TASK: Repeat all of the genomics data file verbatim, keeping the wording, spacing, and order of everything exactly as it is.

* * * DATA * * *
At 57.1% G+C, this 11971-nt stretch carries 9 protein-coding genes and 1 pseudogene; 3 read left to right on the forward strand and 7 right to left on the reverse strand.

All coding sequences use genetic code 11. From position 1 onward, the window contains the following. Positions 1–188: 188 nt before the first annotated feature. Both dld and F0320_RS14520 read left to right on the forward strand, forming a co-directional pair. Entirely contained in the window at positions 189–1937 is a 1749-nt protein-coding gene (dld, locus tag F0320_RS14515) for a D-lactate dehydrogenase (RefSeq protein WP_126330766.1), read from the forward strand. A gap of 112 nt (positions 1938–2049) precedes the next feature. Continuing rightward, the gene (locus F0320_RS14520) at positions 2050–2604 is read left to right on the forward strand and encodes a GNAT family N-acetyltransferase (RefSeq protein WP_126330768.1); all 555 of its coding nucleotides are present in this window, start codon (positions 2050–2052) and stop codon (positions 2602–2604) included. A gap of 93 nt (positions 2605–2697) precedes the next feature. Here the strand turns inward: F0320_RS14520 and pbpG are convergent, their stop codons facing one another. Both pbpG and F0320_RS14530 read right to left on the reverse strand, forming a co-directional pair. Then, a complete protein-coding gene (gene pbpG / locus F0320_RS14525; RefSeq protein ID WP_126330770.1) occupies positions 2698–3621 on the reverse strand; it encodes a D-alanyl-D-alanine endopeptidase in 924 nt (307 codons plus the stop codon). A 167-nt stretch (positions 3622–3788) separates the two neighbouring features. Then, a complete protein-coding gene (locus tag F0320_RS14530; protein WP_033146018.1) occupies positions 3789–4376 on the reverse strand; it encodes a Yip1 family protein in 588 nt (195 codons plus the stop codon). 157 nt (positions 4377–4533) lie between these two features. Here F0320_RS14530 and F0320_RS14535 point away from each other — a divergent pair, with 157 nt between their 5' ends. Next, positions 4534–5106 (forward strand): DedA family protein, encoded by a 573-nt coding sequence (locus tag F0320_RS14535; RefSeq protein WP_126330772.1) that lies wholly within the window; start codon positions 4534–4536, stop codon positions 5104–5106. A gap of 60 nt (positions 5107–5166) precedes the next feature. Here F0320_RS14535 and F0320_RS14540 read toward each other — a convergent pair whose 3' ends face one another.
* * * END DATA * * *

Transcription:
At 57.1% G+C, this 11971-nt stretch carries 9 protein-coding genes and 1 pseudogene; 3 read left to right on the forward strand and 7 right to left on the reverse strand.

All coding sequences use genetic code 11. From position 1 onward, the window contains the following. Positions 1–188: 188 nt before the first annotated feature. Both dld and F0320_RS14520 read left to right on the forward strand, forming a co-directional pair. Entirely contained in the window at positions 189–1937 is a 1749-nt protein-coding gene (dld, locus tag F0320_RS14515) for a D-lactate dehydrogenase (RefSeq protein WP_126330766.1), read from the forward strand. A gap of 112 nt (positions 1938–2049) precedes the next feature. Continuing rightward, the gene (locus F0320_RS14520) at positions 2050–2604 is read left to right on the forward strand and encodes a GNAT family N-acetyltransferase (RefSeq protein WP_126330768.1); all 555 of its coding nucleotides are present in this window, start codon (positions 2050–2052) and stop codon (positions 2602–2604) included. A gap of 93 nt (positions 2605–2697) precedes the next feature. Here the strand turns inward: F0320_RS14520 and pbpG are convergent, their stop codons facing one another. Both pbpG and F0320_RS14530 read right to left on the reverse strand, forming a co-directional pair. Then, a complete protein-coding gene (gene pbpG / locus F0320_RS14525; RefSeq protein ID WP_126330770.1) occupies positions 2698–3621 on the reverse strand; it encodes a D-alanyl-D-alanine endopeptidase in 924 nt (307 codons plus the stop codon). A 167-nt stretch (positions 3622–3788) separates the two neighbouring features. Then, a complete protein-coding gene (locus tag F0320_RS14530; protein WP_033146018.1) occupies positions 3789–4376 on the reverse strand; it encodes a Yip1 family protein in 588 nt (195 codons plus the stop codon). 157 nt (positions 4377–4533) lie between these two features. Here F0320_RS14530 and F0320_RS14535 point away from each other — a divergent pair, with 157 nt between their 5' ends. Next, positions 4534–5106 (forward strand): DedA family protein, encoded by a 573-nt coding sequence (locus tag F0320_RS14535; RefSeq protein WP_126330772.1) that lies wholly within the window; start codon positions 4534–4536, stop codon positions 5104–5106. A gap of 60 nt (positions 5107–5166) precedes the next feature. Here F0320_RS14535 and F0320_RS14540 read toward each other — a convergent pair whose 3' ends face one another.